Politics, Culture, and Class in the French Revolution
A half century has passed since the French banished events from history. During that period, which dates from the founding of the journal Annales in 1929, a succession of eminent French scholars taught the history profession to turn its back on politics and to contemplate the long-term ebb and flow of currents running deep beneath the frothy stuff of battles and elections.
In 1973, however, one of the most influential historians associated with the Annales school, Georges Duby, published a book about a battle—and this heretical work, Le Dimanche de Bouvines, 27 juillet 1214, appeared in a series whose title reads like a declaration of war against the Annales: “Thirty Days That Made France.” No sooner had the profession begun to recover from that scandal when the school published a declaration of its own, “Le Retour de l’événement” (“The Return of the Event”), an essay by Pierre Nora in an encyclopedia of Annales history entitled Faire de l’histoire (1974). Nora announced that it was permissible to study events after all, provided one could see through to the structural elements beneath them. Finally in 1978 a leading Annaliste, François Furet, produced a book, Penser la Révolution française, which called for a new look at the biggest event of all, the French Revolution. The Revolution was not merely événementielle, Furet claimed, but also political. Fifty years of depoliticized history had come to an end. Events were in again.
Nonetheless, French history had not come full cycle to the point where Charles Seignobos and other événementialistes had left it at the beginning of the century. Once reinstated, political events had to be reinterpreted. They no longer appeared as so many hard nuggets of reality, which the historian needed only to sift from the archives and arrange in chronological order. They could not be distinguished from perceptions, values, and surrounding phenomena of all kinds, especially the cultural. Furet proposed studying the French Revolution as a form of political culture, which shaped events throughout the nineteenth century. His colleagues Mona Ozouf and Maurice Agulhon worked variations on that theme. And now an American historian, Lynn Hunt from the University of California, Berkeley, has attempted to bring their work together, with some research of her own, in a new interpretation of revolutionary politics, Politics, Culture, and Class in the French Revolution.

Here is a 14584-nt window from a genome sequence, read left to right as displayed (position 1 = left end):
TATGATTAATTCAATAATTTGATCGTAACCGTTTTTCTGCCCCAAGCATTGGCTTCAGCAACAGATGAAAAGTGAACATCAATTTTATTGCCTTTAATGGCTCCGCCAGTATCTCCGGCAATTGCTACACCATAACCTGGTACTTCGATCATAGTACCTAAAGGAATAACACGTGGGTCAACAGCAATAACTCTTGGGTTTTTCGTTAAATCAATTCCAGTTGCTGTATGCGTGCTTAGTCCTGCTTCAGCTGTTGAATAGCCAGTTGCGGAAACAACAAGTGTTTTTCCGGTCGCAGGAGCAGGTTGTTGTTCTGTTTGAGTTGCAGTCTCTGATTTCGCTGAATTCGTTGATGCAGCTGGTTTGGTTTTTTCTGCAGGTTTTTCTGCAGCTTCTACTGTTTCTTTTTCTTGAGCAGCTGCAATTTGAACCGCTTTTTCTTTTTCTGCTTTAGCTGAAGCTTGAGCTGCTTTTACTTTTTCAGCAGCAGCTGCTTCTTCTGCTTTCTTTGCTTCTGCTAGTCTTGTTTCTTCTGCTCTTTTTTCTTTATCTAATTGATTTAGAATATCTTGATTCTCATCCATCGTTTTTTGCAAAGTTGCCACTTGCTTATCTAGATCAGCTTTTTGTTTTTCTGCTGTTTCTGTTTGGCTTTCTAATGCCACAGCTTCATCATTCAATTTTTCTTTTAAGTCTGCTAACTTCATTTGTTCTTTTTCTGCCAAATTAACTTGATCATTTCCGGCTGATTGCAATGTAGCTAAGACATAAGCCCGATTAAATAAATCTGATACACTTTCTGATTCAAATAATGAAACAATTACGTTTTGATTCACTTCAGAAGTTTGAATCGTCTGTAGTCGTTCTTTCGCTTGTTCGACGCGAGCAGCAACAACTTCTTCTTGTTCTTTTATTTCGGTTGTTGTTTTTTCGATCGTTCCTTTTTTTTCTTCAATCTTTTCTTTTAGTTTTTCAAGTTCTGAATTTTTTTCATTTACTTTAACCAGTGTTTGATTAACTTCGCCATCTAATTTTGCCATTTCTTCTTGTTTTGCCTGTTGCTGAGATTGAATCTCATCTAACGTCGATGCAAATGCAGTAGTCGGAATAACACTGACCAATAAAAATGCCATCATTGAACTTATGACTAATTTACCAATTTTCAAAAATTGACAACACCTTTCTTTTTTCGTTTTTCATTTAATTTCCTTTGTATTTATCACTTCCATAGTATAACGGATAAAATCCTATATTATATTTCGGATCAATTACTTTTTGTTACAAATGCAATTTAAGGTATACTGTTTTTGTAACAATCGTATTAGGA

Hunt begins by remarking that in the course of the recent polemics between Marxists and revisionists the political history of the Revolution has dropped out of sight. Debates about the long-term causes and consequences of the Revolution left little room for the study of politics between 1789 and 1799. Of course the old masters—Michelet, Aulard, Mathiez, and Lefebvre—wrote political narratives. But they did not consider the aspects of politics that Hunt finds most important, sociology and “poetics.”
The sociology occupies the second and more substantial half of Hunt’s book. In an earlier work, Revolution and Urban Politics in Provincial France: Troyes and Reims, 1786–1790 (1978), she demonstrated the …